Grip and String Information

Grip Size

1. Hold your playing hand flat, palm side up.
2. Record the distance from the middle crease of your palm, up to the top of your ring finger. Choose a grip size closest to your measurement.

Adult grip sizes are between 4-1/8" and 4-5/8"
Junior grip sizes are usually between a 3" and 4-1/8" grip.

If you are between grip sizes choose the smaller grip and add an overgrip. Overgrips usually add 1/16".

Hand Measure Grip Size

These are the grip sizes that are available:

What string should I buy?

With hundreds of strings on the market, it can be overwhelming trying to find the one that best complements your game. But if you take the time to understand the main categories of string and what your priorities are, you'll have an easier time narrowing down the possibilities. There are five categories of string:

Nylon Solid Core (Synthetic Gut): This is the most basic (and least expensive) type of string, with a solid core and one or two outer wraps. These strings are fairly durable and hold tension well, but they aren't the most comfortable because they're relatively stiff and don't cushion much of the ball's impact. Some of the best choices in this category include Wilson Synthetic Gut Power, Gamma Synthetic Gut, and Babolat Synthetic Gut.

Nylon/Polyurethane Multifilament: Multifilaments are composed of hundreds, often thousands, of individual fibers that are woven together to create a uniform piece of string. With multifilaments, you'll get excellent feel and comfort because they do a good job of absorbing shock. Multifilaments usually run from $15 to $30; when you factor in the labor, it's a pricy but worthwhile proposition, especially for better players who like to feel the ball. Our favorites are Wilson NXT Power, Tecnifibre X-One Biphase, and Gamma Live Wire Professional.

Natural Gut: Still the gold standard, natural gut——which is made of cow intestine——pockets the ball more deeply across a smaller area for control and also allows for a greater energy return to the ball for power. You won't more comfortable string, so if you have arm problems, natural gut is, well, the natural choice. However, natural gut is the most expensive, the least durable (players who hit a heavy ball have been known to break a string in a couple hours), and it's the most susceptible to losing tension when exposed to moisture or abrupt temperature changes. Companies do add protective coatings to alleviate these downsides. Babolat, which produces 90 percent of the natural gut on the market, has many types of gut; we like the Babolat VS Touch.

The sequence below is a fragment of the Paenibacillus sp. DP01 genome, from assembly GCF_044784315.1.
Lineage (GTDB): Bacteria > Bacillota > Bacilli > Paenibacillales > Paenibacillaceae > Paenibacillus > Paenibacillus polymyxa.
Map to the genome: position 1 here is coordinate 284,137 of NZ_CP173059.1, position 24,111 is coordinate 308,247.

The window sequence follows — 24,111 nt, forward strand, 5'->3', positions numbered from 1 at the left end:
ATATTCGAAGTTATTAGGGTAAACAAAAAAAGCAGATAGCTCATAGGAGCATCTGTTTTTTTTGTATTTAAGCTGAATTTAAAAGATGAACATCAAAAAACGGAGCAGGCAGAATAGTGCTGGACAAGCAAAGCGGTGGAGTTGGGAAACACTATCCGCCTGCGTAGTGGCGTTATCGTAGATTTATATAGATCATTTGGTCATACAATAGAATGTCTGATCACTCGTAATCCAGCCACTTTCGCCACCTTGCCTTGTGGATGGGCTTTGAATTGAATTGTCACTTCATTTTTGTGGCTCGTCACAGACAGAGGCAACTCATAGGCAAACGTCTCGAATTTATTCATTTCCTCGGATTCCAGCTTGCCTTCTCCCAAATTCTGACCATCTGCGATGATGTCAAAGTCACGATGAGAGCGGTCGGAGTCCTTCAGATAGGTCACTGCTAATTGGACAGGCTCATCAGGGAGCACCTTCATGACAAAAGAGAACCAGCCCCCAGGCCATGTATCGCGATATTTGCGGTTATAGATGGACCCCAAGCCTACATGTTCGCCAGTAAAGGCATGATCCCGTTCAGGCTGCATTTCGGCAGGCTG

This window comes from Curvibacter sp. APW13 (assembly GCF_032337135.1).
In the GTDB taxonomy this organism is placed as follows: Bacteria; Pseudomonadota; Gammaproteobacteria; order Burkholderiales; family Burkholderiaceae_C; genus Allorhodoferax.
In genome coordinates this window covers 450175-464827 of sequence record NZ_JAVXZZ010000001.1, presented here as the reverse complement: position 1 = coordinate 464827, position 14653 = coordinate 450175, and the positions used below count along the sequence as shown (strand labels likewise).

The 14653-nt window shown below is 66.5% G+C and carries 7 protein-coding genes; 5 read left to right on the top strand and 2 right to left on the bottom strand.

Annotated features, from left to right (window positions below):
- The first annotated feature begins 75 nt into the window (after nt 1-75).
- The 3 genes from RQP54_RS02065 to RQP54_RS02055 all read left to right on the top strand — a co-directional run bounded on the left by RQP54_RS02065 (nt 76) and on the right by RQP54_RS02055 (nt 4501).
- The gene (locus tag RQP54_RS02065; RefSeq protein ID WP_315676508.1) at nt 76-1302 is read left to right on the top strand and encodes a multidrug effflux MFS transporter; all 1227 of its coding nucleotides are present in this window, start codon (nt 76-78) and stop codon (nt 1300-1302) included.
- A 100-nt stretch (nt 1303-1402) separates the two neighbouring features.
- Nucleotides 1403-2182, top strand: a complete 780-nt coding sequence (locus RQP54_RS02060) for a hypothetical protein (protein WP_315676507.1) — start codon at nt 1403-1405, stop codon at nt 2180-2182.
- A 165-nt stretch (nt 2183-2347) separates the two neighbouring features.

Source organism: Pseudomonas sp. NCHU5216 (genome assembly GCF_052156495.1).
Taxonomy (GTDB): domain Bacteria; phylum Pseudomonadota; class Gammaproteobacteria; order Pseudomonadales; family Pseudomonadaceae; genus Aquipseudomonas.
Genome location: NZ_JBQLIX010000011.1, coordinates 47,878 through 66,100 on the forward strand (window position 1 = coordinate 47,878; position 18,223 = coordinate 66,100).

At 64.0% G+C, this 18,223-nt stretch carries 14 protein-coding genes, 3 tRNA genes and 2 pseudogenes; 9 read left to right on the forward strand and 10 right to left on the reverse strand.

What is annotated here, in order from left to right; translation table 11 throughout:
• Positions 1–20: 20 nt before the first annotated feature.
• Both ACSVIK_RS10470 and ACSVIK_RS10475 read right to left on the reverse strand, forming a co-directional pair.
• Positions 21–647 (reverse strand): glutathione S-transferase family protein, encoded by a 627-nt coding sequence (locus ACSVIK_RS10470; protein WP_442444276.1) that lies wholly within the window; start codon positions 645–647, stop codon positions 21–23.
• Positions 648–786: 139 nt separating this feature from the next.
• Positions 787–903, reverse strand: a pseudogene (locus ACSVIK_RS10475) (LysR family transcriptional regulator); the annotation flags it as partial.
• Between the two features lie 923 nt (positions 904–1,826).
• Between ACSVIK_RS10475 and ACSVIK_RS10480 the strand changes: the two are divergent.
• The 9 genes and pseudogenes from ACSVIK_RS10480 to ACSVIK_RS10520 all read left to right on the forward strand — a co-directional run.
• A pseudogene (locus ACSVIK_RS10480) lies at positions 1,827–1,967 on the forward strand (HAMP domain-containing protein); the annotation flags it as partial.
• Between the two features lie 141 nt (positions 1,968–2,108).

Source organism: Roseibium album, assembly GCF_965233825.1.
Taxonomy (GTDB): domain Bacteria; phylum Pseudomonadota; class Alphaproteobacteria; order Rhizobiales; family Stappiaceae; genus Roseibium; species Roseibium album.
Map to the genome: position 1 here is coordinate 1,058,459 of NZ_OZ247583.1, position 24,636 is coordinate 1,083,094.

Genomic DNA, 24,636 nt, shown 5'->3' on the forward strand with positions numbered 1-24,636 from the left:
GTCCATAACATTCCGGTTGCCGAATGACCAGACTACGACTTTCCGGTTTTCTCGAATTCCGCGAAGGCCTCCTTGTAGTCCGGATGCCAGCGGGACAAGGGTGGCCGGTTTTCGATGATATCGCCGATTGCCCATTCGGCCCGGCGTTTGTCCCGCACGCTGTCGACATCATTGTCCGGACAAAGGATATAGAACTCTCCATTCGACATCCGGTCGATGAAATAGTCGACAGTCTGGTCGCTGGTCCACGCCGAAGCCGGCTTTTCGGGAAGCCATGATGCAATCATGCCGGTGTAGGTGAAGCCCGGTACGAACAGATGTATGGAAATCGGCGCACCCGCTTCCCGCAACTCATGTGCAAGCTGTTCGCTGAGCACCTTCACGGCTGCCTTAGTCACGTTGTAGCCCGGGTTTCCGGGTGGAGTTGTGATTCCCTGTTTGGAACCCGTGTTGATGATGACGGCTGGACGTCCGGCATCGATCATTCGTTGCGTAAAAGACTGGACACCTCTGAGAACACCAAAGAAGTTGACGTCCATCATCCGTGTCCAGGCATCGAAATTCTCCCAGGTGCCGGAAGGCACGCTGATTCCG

Polyester: These strings are popular among advanced players who find that poly takes a little power off their shots, which enables them to swing harder and still keep the ball in play. Polyester is also ideal for those who tend to break strings but who don't want to use a stiff, uncomfortable Kevlar hybrid. Polyester's biggest weakness is that it loses tension quickly, though the latest generation, of which the Babolat RPM Blast, Luxilon ALU Power, and Solinco Hyper G are among the best, does a better job of maintaining its tension thanks to recent advances in the manufacturing process.

Hybrids: The combination of one type of string for the mains and another for the crosses is called a hybrid. This is done for durability. Frequent string-breakers should go with a stiffer polyester for the mains (the strings that usually break first) and a softer synthetic multifilament for the crosses. Hybrids provide a compromise of durability from the polyester mains strings, with playability from the softer synthetic cross strings. Two of the most popular prepackaged aramid hybrid sets are Wilson NXT Duo Power and Babolat RPM Blast/Xcel. Some higher end hybrids offer a natural gut and polyester combination for a more forgiving feel than synthetic gut based hybrids. Wilson Champions Choice and Babolat RPM Blast/VS Gutare 2 are great options.

What tension should I get?

We have provided the manufacturer's recommended tension range, measured in pounds, for each racquet, but 55 to 65 pounds is a common range. The higher end will provide more control. The lower end will provide more power. Remember, increasing power reduces control and increasing control reduces power. We suggest to find your ideal tension, string your racquet in the middle of your frame's suggested range. After you play a few times, you'll be faced with one of three scenarios: